New City Park building to help celebrate ‘life moments’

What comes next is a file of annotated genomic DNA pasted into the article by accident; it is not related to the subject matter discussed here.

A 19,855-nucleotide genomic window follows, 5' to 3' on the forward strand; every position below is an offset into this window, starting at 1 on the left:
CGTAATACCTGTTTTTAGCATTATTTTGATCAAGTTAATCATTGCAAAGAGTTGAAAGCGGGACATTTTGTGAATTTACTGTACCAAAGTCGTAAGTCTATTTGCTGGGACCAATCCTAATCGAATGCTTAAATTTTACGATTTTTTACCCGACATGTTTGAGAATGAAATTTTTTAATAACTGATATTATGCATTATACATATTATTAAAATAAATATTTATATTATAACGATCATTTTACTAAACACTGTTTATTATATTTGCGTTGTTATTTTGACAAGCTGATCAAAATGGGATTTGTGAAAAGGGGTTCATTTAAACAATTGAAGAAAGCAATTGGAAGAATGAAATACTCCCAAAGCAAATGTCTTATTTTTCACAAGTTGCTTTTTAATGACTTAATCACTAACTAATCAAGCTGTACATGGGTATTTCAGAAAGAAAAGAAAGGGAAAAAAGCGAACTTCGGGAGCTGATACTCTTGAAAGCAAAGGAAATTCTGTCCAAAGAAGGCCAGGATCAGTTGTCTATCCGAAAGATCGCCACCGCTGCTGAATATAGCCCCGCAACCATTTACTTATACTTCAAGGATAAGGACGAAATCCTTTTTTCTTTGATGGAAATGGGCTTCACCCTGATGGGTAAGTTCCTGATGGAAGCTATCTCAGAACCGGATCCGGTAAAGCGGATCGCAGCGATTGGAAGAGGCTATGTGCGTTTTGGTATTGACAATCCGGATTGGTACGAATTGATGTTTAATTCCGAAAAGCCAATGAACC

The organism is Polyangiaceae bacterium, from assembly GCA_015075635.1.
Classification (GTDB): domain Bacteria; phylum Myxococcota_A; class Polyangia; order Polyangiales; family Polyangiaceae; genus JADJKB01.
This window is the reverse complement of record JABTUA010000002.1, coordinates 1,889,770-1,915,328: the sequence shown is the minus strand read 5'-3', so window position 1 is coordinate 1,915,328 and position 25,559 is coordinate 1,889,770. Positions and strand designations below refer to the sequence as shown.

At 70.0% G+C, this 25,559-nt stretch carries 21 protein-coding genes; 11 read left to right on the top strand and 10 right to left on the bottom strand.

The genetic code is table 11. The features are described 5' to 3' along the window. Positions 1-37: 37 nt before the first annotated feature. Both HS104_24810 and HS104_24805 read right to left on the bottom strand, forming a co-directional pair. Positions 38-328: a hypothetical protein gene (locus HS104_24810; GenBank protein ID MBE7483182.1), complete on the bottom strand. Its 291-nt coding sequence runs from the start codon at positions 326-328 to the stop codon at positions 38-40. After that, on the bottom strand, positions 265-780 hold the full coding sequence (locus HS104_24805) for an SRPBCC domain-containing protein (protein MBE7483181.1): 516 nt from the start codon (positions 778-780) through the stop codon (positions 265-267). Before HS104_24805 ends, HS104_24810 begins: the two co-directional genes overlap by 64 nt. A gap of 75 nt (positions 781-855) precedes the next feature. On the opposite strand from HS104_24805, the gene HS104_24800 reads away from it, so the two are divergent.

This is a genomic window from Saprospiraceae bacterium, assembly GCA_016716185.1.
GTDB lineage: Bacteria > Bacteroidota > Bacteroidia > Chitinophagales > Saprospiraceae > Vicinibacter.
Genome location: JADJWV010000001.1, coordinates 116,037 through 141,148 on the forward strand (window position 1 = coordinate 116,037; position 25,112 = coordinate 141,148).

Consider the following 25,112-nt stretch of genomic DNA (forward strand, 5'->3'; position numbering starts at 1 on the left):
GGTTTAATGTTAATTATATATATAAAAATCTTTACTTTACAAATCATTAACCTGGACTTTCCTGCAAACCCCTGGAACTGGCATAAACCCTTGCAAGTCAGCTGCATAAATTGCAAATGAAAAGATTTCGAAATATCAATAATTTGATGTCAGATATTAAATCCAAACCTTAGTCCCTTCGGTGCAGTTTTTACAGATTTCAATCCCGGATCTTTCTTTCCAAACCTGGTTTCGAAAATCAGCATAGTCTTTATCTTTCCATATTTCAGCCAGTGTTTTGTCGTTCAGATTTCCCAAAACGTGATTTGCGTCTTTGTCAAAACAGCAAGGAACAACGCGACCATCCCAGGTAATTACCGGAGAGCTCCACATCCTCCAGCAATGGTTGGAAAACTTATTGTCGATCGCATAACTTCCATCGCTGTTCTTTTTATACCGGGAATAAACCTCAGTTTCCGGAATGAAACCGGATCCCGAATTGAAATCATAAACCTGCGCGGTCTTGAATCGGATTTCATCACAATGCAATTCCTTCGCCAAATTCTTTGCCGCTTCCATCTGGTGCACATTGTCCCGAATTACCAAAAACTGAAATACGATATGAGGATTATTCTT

By JAN LARSON McLAUGHLIN BG Independent News   The aging Veterans Building in City Park has seen its share of “community life moments.” The building has hosted generations of birthday parties, baby showers, wedding receptions and family reunions. It has witnessed square dancing lessons, euchre game nights, and pint size proms. But its days are numbered, with its crumbling block walls, leaks, lack of air conditioning, and lack of ADA accessibility. There is no storage space, so tables and chairs are stacked in the open. There are holes that let varmints inside – including a skunk that visited during a recent rental. In order to continue offering a place for “community life moments,” the city is preparing for the sale of $3.75 million in bonds that will pay for tearing down three old buildings and constructing one new facility in City Park. On the demolition list in addition to the Veterans Building, are two much smaller structures – the Girl Scout Building and the Depot Building – all near the entrance to City Park. On Tuesday evening, the Bowling Green Parks and Recreation Board got another look at the initial plans for the new building, which will have adequate space for programming, storage, air conditioning, ADA accessibility, and an attractive design that reflects the historic nature of City Park. Park and Recreation Director Kristin Otley stressed that the park levy passed by Bowling Green voters last year included money to pay off the bonds for this building project. “We are not asking people for additional money for this project,” she said. The construction has a “fairly tight timeline” to minimize interruption with park programming, Otley explained. The architecture and engineering firms should be hired by February, with bids being awarded in July. Construction should begin in mid-August next year, so the project will be completed by mid-spring in 2019. The replacement of three smaller buildings totaling 8,000 square feet, with one totaling 12,000 square feet will allow for improved traffic flow at the park entrance, and for a larger parking area with 100 spots. The additional parking will be useful not only for those using the new building, but also for those using the pool or ballfield, Otley said. It’s not unusual for all the parking spots in City Park to be used during events. The new building will also be as energy efficient as the city can afford. “We’re parks and rec. We value our environment,” Otley said. Even in its poor condition, the Veterans Building is in demand. In 2016, the facility was reserved for 272 events including park programs and rentals. Rentals brought in $8,000 that year. The Scout Building, which is used for voting plus smaller events like baby showers, was used 115 times in 2016, bringing in $4,000 in rental fees. Both buildings are the site of “lots of important family and community moments,” Otley said. Board member Cale Hover agreed. “City Park is very important to this community,” he said. The new building – which has no name yet – will have three separate reservable spaces with kitchens, so multiple events can be held at the same time. The largest space will be able to handle 250 people. Otley said the park and rec office gets about three requests a month for rental of…